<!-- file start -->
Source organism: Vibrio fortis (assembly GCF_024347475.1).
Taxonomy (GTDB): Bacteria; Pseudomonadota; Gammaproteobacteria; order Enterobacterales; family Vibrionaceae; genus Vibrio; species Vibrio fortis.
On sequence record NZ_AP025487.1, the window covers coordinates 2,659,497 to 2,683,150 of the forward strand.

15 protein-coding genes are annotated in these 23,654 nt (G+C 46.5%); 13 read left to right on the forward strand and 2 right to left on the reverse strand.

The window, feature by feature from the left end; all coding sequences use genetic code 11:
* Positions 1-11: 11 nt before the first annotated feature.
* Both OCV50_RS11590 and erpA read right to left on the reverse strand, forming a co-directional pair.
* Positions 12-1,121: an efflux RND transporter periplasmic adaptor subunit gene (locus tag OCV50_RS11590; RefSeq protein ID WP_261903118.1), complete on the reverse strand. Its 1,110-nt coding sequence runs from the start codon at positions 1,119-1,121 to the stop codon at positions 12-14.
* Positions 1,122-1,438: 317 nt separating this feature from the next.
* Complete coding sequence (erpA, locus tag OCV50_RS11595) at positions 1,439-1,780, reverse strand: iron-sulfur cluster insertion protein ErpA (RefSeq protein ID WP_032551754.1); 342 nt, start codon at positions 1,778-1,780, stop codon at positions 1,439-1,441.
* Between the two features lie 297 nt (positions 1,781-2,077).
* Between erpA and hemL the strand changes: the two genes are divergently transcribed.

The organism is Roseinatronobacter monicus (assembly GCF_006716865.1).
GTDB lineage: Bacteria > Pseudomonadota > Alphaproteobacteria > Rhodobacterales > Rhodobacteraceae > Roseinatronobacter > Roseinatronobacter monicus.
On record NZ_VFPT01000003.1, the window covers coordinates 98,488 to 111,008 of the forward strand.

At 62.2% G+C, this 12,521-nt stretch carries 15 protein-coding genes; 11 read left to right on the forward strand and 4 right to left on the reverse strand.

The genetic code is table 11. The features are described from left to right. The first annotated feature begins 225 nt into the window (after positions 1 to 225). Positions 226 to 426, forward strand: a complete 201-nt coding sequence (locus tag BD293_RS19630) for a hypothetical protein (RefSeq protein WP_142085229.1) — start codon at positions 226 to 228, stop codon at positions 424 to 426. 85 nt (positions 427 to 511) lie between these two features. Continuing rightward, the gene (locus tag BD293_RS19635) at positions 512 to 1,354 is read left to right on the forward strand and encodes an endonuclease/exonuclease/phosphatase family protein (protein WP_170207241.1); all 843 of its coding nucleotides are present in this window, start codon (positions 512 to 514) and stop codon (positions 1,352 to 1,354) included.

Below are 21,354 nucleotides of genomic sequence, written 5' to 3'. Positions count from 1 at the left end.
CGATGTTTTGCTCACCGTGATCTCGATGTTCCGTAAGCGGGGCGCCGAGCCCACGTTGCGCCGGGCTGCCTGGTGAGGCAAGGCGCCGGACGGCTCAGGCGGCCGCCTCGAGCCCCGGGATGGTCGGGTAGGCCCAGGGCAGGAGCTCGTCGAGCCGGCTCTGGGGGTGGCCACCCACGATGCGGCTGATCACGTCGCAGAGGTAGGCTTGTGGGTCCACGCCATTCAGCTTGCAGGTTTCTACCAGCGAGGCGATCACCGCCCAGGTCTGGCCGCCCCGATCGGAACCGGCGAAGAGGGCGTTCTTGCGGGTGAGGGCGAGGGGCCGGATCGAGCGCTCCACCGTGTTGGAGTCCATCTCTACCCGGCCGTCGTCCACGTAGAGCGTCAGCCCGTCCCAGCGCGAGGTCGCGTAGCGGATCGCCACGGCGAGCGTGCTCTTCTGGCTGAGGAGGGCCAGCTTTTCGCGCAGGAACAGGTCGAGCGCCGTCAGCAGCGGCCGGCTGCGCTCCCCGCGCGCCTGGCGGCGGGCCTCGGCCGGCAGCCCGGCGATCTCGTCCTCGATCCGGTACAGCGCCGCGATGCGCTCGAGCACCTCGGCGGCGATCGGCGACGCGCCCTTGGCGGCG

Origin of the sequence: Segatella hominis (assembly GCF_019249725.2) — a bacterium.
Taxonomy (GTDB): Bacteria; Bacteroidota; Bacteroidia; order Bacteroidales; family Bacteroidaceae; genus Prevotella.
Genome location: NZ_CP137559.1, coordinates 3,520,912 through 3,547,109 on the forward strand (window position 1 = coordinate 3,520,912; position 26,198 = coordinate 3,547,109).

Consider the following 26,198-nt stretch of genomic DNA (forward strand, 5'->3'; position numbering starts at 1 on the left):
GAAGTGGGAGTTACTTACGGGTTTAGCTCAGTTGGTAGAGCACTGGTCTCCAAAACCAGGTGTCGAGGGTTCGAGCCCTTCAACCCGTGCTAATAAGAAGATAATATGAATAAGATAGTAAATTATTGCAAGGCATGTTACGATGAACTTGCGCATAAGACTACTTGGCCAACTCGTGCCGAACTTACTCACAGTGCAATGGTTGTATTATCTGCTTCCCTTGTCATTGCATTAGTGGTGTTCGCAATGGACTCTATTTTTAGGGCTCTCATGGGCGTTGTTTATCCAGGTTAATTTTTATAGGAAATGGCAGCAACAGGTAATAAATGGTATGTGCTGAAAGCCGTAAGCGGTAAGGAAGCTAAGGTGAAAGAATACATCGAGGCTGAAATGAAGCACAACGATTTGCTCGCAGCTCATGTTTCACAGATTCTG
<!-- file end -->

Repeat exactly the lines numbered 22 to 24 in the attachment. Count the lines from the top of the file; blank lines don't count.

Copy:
Genome location: NZ_CP137559.1, coordinates 3,520,912 through 3,547,109 on the forward strand (window position 1 = coordinate 3,520,912; position 26,198 = coordinate 3,547,109).

Consider the following 26,198-nt stretch of genomic DNA (forward strand, 5'->3'; position numbering starts at 1 on the left):
GAAGTGGGAGTTACTTACGGGTTTAGCTCAGTTGGTAGAGCACTGGTCTCCAAAACCAGGTGTCGAGGGTTCGAGCCCTTCAACCCGTGCTAATAAGAAGATAATATGAATAAGATAGTAAATTATTGCAAGGCATGTTACGATGAACTTGCGCATAAGACTACTTGGCCAACTCGTGCCGAACTTACTCACAGTGCAATGGTTGTATTATCTGCTTCCCTTGTCATTGCATTAGTGGTGTTCGCAATGGACTCTATTTTTAGGGCTCTCATGGGCGTTGTTTATCCAGGTTAATTTTTATAGGAAATGGCAGCAACAGGTAATAAATGGTATGTGCTGAAAGCCGTAAGCGGTAAGGAAGCTAAGGTGAAAGAATACATCGAGGCTGAAATGAAGCACAACGATTTGCTCGCAGCTCATGTTTCACAGATTCTG